Brexit paradoxes continue

Anna van Densky OPINION Next week the European Parliament starts the series of hearings to endorse the team of Ursula von der Leyen Commissioners-designate. In one of paradoxes of protracted Brexit the British Members of the European Parliament (MEPs) will participate and vote for the candidates, influencing the EU politics in spite of the fact that they did not propose a Commissioner themselves for apparent reasons.

Roughly 10% of votes, 73 UK departing MEPs will influence decisions shaping future composition of the top executives of the Commission – the guardian of EU Treaties, and the initiator of new laws.

However it is not the end of the road. In case there will be one more extension of Brexit beyond October 31, British government has to appoint a Commissioner to Brussels. Will Lord Hill come back? (Joke). Will Sir Julian King stay? If ‘yes’, it will be to the greatest joy of the Remainers,  assessing his marriage to the top EU civil servant Dane Lotte Knudsen (Germany, EEAS) as an ultimate sign of this loyalty to Brussels. Conflict of interests? One can hardly blame it to any UK national amid total confusion the protracted Brexit is causing. (Continuation follows),

Brexit forever!

Nothing is so permanent as temporary. From now onward this wisdom can be fully applied to Brexit process. The United Kingdom’s Supreme Court ruled on September 24 that Prime Minister Boris Johnson’s decision for Parliament prorogation while approaching Brexit was unlawful.

The Court decision will certainly influence the departure process, blocking the way to leave without the Withdrawal Agreement, widely known as “the deal”. The prediction of Theresa May is coming true: it may be that referendum result will be never honoured, and Brexit will not be delivered at all.

From today the EU has two special candidats: one, Turkey, is “eternally” attempting to enter, while the other is permanently at the threshold, intending to leave. As Pisa Tower – forever falling, and still there. Brexit Forever!

Dutch Fauna party leads largest Europarl Intergroup

In the framework of the September Strasbourg Plenary the Animal welfare Intergroup of the European Parliament has elected Anja Hazecamp, Dutch MEP as president of the biggest cross party congregation.

Anja Hazekamp (51) is a prominent Dutch politician, a member of the Party for Animals (PvdD), and a member of the group of the European United Left – Nordic Green Left (@GUENGL).

The PvdD is the first political party across the  world to gain parliamentary seats, including three seats for Senate, with an agenda focused primarily on animal rights, and animal welfare. At her election Hazekamp said she expects from Ursula von der Leyen ‘real change” in animal welfare issues.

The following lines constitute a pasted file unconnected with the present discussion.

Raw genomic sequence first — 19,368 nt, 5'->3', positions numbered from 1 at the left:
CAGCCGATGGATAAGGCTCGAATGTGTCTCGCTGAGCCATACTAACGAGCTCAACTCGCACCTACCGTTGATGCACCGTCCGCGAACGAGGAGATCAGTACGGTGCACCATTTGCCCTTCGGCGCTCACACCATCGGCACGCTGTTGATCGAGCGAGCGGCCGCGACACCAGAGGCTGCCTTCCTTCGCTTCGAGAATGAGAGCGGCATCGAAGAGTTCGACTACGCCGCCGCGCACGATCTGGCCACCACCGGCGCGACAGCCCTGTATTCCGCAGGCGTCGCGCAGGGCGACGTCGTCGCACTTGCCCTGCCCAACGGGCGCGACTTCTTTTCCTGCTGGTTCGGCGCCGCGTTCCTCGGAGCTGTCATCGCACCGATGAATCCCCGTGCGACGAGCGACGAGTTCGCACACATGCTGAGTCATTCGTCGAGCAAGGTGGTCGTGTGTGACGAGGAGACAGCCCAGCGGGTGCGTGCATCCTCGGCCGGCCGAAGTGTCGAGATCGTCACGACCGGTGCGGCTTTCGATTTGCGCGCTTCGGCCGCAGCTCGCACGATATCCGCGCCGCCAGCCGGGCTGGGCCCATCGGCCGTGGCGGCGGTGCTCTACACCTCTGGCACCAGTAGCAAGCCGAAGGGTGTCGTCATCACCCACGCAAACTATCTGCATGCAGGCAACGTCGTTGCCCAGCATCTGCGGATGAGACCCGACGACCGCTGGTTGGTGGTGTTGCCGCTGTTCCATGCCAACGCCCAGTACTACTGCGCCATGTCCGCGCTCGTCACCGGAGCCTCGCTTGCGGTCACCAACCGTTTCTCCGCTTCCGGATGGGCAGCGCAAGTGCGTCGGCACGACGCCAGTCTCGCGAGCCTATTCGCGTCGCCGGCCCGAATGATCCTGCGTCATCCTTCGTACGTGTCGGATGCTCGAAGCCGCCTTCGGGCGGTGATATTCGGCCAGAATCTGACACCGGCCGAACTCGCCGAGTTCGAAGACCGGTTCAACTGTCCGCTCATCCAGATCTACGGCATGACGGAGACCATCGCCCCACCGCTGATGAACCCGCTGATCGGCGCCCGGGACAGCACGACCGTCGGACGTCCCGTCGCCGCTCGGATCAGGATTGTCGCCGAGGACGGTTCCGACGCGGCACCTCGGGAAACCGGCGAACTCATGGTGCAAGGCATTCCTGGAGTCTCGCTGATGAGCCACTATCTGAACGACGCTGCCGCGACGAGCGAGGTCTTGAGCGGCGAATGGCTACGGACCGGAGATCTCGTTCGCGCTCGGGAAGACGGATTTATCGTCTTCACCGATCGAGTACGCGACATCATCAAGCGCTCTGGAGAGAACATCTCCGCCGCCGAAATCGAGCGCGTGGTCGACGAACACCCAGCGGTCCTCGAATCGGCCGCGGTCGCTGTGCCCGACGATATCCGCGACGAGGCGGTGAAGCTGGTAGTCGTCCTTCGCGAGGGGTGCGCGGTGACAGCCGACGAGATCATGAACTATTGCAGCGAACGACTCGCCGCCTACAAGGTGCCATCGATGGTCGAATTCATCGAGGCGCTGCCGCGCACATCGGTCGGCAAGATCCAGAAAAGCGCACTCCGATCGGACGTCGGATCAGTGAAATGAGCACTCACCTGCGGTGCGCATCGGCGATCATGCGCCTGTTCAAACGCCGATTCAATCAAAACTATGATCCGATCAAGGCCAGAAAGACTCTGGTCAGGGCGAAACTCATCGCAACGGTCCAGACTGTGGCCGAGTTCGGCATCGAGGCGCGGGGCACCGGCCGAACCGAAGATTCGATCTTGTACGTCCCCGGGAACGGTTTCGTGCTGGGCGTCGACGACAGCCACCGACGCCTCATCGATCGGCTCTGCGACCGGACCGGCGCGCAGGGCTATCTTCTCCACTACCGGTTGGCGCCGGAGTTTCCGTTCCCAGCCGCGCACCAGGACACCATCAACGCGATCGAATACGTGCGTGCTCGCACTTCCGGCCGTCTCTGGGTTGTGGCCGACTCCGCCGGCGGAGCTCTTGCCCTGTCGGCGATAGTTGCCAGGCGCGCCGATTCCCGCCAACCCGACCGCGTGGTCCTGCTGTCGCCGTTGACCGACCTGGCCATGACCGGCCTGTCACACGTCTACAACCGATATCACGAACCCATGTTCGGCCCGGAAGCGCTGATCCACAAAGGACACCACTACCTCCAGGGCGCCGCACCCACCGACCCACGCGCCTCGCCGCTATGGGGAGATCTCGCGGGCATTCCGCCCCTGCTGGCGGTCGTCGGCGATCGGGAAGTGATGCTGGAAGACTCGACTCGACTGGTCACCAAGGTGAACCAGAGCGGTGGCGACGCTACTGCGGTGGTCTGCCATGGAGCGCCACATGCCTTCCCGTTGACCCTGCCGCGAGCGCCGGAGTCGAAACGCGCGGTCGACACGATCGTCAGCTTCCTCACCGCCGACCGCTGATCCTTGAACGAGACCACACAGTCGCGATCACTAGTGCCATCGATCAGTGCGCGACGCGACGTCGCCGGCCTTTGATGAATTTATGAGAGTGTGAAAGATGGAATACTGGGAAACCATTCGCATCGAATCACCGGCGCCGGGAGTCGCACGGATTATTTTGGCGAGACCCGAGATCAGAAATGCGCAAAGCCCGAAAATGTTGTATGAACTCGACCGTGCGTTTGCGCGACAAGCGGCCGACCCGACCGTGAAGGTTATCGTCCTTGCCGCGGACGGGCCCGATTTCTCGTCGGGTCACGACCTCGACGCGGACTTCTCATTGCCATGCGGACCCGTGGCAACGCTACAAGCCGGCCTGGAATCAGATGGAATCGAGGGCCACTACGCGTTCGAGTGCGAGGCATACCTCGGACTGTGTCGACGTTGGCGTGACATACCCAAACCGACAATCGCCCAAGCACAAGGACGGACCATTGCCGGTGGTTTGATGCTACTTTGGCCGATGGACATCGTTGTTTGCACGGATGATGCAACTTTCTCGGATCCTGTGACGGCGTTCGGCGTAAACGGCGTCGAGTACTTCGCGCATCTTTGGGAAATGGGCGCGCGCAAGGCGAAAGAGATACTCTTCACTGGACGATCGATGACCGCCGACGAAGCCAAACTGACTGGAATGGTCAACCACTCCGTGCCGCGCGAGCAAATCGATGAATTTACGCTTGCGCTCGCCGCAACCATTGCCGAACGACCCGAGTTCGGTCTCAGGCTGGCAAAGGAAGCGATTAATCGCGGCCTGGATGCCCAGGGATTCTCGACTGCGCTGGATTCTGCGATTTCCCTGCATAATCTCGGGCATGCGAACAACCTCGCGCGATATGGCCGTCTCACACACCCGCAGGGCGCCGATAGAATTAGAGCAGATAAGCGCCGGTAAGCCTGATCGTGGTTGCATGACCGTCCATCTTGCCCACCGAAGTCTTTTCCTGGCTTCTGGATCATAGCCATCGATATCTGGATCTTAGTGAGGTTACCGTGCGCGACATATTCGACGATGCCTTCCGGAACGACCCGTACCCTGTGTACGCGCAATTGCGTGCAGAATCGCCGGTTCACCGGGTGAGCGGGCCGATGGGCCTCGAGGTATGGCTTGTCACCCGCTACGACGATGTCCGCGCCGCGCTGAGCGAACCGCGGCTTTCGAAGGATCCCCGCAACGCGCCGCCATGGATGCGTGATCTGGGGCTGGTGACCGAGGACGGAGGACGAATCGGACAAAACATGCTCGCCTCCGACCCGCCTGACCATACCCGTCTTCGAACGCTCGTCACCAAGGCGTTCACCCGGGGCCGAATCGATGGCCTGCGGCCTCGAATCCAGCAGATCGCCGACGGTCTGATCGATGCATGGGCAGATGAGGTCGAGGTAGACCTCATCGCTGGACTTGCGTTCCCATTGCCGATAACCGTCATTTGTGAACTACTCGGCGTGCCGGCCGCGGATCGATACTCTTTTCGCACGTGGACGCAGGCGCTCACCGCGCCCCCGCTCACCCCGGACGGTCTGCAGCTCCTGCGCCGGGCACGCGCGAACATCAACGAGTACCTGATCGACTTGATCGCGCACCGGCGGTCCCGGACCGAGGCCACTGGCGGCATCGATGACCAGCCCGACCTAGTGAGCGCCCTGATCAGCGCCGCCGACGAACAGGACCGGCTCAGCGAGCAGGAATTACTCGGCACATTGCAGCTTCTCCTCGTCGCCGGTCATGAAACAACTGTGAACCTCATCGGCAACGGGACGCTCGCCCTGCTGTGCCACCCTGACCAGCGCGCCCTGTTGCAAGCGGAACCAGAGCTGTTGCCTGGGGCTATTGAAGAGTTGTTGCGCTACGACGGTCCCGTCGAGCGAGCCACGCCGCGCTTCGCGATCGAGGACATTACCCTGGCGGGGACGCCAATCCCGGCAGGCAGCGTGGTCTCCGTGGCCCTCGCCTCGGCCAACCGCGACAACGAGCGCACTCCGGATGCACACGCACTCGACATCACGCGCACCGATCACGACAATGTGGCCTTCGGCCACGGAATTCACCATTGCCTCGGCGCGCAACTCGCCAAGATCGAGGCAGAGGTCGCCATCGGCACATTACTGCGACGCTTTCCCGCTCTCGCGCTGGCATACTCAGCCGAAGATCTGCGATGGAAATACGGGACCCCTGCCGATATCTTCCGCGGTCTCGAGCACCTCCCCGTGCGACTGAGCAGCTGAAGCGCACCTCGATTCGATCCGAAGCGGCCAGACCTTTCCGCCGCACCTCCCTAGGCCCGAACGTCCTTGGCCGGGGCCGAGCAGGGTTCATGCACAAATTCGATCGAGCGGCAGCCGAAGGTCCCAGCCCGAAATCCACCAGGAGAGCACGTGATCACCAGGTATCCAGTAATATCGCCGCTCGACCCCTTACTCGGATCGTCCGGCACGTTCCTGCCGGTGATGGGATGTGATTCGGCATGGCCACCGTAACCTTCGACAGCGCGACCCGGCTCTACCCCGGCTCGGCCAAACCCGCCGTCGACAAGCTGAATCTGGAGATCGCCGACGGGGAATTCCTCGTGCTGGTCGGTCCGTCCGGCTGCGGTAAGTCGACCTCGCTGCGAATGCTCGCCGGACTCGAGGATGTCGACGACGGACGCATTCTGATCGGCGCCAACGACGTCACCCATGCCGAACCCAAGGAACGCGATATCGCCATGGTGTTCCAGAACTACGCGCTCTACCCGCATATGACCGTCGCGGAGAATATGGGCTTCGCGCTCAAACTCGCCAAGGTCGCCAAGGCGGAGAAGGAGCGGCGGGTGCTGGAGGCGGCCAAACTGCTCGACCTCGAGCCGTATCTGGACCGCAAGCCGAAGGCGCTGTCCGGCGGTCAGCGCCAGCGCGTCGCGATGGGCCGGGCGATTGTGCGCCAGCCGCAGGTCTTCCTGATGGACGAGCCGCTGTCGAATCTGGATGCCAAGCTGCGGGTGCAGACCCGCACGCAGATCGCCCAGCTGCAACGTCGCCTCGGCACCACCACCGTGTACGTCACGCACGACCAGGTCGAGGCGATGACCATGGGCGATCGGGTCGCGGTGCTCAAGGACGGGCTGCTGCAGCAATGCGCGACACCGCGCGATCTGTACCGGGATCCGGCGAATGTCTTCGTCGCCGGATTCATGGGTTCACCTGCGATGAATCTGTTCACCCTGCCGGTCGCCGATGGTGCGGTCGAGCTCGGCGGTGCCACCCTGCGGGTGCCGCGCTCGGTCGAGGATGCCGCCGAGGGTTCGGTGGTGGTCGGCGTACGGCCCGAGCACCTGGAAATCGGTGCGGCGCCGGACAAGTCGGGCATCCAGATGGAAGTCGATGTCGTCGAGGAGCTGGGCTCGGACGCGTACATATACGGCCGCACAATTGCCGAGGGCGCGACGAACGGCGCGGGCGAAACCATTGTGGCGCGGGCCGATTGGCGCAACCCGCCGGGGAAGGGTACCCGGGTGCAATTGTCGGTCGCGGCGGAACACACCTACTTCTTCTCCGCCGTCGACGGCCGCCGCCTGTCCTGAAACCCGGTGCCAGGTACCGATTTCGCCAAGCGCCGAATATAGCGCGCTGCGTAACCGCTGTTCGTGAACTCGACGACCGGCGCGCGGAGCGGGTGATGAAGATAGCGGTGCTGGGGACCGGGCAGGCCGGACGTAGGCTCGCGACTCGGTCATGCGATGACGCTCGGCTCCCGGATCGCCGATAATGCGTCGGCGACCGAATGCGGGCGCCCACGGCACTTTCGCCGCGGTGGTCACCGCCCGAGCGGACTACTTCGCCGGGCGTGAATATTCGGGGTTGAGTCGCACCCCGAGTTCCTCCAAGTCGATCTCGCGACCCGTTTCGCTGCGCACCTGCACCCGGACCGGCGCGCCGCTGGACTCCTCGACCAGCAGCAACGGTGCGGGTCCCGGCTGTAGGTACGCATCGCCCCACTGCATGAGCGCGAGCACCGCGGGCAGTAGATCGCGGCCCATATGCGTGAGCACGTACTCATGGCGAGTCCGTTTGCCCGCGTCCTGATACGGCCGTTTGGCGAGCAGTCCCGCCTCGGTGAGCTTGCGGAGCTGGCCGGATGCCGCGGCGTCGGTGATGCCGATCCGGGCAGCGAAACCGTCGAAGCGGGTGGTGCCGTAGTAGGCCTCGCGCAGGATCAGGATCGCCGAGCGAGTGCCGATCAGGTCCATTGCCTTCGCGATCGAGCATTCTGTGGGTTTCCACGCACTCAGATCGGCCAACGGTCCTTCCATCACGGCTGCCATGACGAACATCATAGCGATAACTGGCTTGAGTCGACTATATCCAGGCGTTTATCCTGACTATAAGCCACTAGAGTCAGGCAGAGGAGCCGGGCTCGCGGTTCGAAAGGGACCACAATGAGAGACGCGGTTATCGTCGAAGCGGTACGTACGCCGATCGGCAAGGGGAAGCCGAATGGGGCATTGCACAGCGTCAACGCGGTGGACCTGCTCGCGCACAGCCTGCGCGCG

Hazekamp was elected unanimously as the only candidate put forward by the MEPs. The former president of the group Sirpa Petikainen has been elected as an Honorary president.

The Intergroup is providing a forum for debate, and initiating actions for animal welfare-related issues in the European Parliament.  An entire spectrum of activities as issuing  reports, resolutions or amendments, formally asking parliamentary questions and sending letters to authorities, organising public awareness events, – all of them resulted in graduate improvements in the animal welfare situation in the EU.

 Next meeting of the Intergroup will take place in Strasbourg during October Plenary to discuss problems of exotic pet trade in the EU (Thursday 24 October, 10:00 – 11:00).

Memorial to Strasbourg Grand Synagogue

Modern IT technologies will help to give a second life to a destroyed by Nazi Grand Synagogue, this time in a form of a bronze monument, established at the original place at Quai Kléber. The Jewish community, IT scientists, historians, and lovers of history have  collected a significant amount of information, allowing to restore the exact model of the demolished building.

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IT reconstruction model of Grand Synagogue Quai Kléber
On 18th of September, during the European Parliament Plenary week the Jewish Consistory of Bas-Rhin invited to the Synagogue of Peace  Members of the European Parliament (MEPs) and Strasbourg politicians to celebrate in a cultural event the upcoming Rosh Hashana (New Year) festivities. The excursion in the building of New Synagogue preceded the assembly.

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Rabbin Mendel Samama (right) and Thierry Roos of Consistoire israélite du Bas-Rhin (left)
The collection of the artefacts and historic objects exposed as precious pieces of mosaic restore the picture of the spiritual past of the  Jewish Community in Alsace  – one of the most ancient in Europe, traced to the Middle Ages.

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Grand Synagogue de la Paix historic objects collection on display

After the World War II  the Jews who survived the Holocaust, reformed the Jewish community of Strasbourg, meeting in the Holiday Palace until 1948, because the Grand Synagogue, situated at Place Klèber was destroyed.

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Rosh Hashana sound of Shoffar Image: courtesy of Levi Matusof (pictured).

Following the talks with the city of Strasbourg in 1948, the Jewish community agreed to exchange the grounds of the old Synagogue against the site of Contades area, where the new monumental building was erected, by the  architect Claude Meyer-Lévy. The synagogue, called “Peace” replicating its location Rue de la Paix,, and was inaugurated in March 1958.

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The new synagogue also includes the Judaica radio headquarters, a youth center, and the headquarters of several movements, in addition to the four oratories.